Industry Insight: Smart Phones' Dumb Luck

"Industry Insight" is a weekly series that examines sectors through what's known as the five forces of competition, which can help separate the winners from the losers. Come back every Monday at 6 a.m. to see which industries and companies will be put under review.

You're not cool unless you have a smart phone, apparently.

With a wave of new iPhones, Pres and BlackBerrys hitting store shelves every week, customers' choices are ample. Still, that doesn't translate into profits. The majority of phones will go unnoticed by the masses, leaving companies in no better shape than before they started.

While hit phones can be a gold mine for their manufacturers, the competitive landscape creates an unattractive environment for investors. Due to customers' high expectations and the highly contentious dynamics among competitors, few will prosper while most fall flat.

Palm Pre Smartphone

Here's the breakdown for the smart phone industry:

Degree of rivalry: Rivalry among companies producing smart phones is extremely high. The two biggest players, Apple ( AAPL) and Research in Motion ( RIMM), tend to resort to thinly veiled criticism of competitors' phones. Apple makes the iPhone, and Research in Motion sells the BlackBerry.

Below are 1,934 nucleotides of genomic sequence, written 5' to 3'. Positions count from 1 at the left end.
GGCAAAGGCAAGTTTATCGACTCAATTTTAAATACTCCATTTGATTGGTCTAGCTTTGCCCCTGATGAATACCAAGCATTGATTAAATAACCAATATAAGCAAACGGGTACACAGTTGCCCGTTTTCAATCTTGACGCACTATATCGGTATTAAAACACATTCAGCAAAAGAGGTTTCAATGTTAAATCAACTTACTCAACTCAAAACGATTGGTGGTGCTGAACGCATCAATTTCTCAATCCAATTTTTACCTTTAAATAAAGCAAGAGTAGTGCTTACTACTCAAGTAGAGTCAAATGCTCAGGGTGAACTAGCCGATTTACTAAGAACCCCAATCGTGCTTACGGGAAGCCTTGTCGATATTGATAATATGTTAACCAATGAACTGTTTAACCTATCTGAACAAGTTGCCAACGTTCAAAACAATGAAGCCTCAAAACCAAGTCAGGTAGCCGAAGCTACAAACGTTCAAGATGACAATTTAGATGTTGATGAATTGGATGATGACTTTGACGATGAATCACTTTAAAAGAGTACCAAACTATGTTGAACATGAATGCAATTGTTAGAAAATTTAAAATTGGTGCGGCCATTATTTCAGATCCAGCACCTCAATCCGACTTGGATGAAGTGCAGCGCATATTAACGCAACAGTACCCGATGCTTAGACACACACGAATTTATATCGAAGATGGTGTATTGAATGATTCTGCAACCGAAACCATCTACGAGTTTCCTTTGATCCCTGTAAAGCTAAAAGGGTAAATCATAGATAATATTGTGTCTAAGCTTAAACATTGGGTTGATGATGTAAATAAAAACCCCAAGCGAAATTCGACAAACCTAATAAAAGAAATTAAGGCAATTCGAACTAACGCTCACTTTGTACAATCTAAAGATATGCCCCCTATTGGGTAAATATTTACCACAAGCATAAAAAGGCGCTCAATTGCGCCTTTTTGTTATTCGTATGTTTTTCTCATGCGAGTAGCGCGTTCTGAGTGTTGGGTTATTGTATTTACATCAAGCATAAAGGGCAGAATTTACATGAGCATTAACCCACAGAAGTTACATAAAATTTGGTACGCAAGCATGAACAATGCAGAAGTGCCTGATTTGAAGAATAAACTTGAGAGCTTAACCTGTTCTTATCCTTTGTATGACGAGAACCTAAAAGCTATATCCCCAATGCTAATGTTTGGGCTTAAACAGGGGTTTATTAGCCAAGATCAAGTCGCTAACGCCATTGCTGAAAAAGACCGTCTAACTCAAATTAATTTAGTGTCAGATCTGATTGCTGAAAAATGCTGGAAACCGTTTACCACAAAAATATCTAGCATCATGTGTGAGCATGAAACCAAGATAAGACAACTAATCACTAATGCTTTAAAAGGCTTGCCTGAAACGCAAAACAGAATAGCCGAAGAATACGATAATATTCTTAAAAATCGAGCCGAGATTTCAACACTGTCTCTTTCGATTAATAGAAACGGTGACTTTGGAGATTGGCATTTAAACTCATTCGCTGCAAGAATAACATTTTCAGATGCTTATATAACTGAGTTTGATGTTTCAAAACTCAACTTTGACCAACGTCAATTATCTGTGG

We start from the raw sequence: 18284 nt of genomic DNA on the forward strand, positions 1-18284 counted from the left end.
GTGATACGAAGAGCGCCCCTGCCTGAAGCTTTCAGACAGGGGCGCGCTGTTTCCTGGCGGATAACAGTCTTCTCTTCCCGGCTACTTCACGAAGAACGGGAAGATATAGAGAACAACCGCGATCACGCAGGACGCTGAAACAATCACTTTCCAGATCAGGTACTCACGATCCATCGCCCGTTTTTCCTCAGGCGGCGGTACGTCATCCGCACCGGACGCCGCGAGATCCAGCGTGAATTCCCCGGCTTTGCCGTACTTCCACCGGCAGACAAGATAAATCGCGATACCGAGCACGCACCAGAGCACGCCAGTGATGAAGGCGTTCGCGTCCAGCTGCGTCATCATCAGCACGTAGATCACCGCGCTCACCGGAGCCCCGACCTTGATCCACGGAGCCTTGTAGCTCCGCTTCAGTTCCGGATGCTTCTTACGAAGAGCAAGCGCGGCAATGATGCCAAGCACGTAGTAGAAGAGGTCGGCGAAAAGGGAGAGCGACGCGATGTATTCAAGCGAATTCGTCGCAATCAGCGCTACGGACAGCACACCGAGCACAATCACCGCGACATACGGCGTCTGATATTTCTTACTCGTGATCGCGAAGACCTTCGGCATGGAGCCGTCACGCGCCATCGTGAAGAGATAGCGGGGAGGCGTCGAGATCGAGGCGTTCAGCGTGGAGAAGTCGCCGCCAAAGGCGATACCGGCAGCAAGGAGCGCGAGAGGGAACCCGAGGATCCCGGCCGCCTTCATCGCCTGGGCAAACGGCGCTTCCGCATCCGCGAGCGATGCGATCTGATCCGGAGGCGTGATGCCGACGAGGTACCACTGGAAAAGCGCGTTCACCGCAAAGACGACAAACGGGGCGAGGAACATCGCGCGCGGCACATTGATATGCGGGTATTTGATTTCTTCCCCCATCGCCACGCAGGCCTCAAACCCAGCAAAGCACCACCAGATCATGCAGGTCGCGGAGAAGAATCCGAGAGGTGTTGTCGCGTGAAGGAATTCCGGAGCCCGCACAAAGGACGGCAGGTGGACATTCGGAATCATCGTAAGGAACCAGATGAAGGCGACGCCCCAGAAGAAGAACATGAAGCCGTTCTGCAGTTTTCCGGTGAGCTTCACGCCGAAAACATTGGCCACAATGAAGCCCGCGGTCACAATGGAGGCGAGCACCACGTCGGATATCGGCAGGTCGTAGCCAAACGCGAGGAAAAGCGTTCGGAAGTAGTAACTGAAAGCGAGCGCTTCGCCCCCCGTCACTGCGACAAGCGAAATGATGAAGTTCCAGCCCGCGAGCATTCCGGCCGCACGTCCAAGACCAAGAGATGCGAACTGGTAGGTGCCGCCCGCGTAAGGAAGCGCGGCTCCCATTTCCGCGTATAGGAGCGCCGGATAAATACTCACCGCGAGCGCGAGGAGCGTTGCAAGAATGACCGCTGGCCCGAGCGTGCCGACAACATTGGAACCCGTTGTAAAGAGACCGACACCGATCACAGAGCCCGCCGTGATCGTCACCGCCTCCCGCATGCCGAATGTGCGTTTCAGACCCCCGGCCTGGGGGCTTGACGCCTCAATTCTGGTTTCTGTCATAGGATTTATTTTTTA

After word came from Palm ( PALM) that its latest hope for a revival, the Pre, would be able to sync with Apple's iTunes, Apple shot back by saying that such software loopholes would soon be closed. That came after Apple threatened to sue Palm for allegedly infringing on its touch screen.

Price is usually the most contested issue with most phones selling at razor-thin profit margins. The market is so hot for these phones that companies are willing to make several concessions to gain a foothold with hopes of future success.

Threat of new entrants: Extremely high. A smart phone isn't difficult to make. Any consumer-electronics firm could conceivably produce a phone that will become the next iPhone.

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